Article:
Christine Stroud Drought

We can only make love when it rains. Summer showers, sleet, thunderstorms, hurricanes—it doesn't matter. Every morning we look out the window, fingers crossed for a gray sky. You bite your nails, chewing until each fingertip turns to a dried apricot. I smoke Newports in the afternoon—frown at the white, winter sun. The TV coats the bedroom with a blue glow; the weather channel on all the time. We pace hallways in the house. I squeeze your arm when we pass.

Our therapist says almost every couple goes through something like this. She says it's about compromise, but we're not sure who's not meeting who halfway anymore. We play a Nights in the Rainforest CD on repeat, consider moving to Seattle.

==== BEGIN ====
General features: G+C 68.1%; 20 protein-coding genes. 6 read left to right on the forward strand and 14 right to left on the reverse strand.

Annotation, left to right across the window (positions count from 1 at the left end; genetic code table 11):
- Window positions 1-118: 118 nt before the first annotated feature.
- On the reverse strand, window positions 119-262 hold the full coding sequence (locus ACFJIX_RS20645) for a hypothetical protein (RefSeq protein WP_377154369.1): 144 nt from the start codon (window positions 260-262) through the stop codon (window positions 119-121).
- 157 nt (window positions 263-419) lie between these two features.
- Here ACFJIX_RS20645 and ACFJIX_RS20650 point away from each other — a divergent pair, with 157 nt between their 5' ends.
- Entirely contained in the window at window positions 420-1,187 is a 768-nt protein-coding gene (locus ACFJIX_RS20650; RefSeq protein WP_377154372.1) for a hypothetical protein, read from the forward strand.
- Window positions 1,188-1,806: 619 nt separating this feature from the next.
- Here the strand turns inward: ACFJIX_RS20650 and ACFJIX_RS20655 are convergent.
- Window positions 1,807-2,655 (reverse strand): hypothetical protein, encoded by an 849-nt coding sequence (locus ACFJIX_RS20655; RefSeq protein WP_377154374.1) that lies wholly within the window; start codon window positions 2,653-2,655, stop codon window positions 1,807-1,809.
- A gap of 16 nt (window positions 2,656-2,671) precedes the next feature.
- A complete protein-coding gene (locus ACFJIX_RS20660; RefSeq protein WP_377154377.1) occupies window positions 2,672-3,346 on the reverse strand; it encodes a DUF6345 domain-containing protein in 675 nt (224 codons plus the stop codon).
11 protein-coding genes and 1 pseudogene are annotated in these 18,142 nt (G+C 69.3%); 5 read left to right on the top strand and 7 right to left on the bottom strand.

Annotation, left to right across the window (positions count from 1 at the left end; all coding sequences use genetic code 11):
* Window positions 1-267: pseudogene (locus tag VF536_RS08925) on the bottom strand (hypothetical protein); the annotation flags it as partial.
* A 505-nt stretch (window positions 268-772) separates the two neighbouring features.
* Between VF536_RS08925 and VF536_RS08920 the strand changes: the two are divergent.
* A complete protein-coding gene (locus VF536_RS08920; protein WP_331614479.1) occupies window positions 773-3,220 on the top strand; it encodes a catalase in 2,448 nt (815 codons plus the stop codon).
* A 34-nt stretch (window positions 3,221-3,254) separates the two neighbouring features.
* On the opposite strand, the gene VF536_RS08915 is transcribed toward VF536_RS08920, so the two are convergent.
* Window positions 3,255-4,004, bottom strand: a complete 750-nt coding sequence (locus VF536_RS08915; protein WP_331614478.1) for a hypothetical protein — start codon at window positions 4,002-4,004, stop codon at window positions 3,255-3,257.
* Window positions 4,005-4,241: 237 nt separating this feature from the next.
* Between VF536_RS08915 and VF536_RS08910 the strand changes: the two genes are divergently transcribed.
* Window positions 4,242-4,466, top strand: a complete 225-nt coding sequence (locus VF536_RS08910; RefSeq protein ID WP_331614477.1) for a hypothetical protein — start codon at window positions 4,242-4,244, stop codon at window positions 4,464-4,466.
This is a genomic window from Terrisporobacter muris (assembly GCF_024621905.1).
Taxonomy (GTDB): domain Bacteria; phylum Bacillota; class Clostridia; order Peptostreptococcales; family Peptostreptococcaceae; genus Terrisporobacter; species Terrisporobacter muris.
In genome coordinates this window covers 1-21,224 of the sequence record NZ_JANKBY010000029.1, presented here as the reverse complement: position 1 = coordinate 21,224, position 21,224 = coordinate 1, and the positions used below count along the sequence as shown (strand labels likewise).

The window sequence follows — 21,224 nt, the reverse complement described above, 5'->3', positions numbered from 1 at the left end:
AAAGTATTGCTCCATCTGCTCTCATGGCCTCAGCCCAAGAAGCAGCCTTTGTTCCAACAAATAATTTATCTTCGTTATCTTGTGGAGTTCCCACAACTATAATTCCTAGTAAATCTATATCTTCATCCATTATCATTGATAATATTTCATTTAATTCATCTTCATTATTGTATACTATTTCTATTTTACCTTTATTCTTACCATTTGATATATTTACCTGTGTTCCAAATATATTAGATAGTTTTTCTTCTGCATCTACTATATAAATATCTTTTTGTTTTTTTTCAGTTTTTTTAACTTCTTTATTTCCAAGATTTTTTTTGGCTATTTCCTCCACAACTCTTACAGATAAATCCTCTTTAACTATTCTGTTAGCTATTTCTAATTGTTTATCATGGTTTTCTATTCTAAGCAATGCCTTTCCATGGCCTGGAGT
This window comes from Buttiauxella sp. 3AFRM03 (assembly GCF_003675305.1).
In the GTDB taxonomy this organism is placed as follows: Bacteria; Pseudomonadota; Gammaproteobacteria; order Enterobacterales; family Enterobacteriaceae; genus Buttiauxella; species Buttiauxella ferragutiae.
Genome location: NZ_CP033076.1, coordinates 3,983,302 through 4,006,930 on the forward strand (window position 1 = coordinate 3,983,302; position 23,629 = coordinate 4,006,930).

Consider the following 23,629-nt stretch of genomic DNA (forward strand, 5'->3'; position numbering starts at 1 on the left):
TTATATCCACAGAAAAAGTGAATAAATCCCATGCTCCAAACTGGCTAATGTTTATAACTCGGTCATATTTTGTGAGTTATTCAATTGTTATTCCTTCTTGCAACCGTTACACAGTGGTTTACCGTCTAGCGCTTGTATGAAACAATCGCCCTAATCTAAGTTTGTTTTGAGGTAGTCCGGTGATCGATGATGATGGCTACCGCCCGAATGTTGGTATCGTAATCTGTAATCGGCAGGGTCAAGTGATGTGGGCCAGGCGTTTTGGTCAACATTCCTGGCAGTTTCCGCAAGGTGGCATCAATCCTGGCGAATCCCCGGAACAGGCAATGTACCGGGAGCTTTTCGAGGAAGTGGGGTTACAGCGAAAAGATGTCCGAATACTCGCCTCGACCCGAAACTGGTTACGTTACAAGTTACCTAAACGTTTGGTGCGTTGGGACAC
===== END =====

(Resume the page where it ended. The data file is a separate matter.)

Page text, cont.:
In bed I dip my fingers in the water glass, let drops fall one by one onto your back. You tell me your favorite rain memory. Once when you were camping, it started to drizzle early in the morning. The wet and heavy clouds changed the shadows and shapes in the tent, defining a whole new life. I tell you mine.

The CD starts over; we fall asleep to the sound of jungle rain on the canopy.

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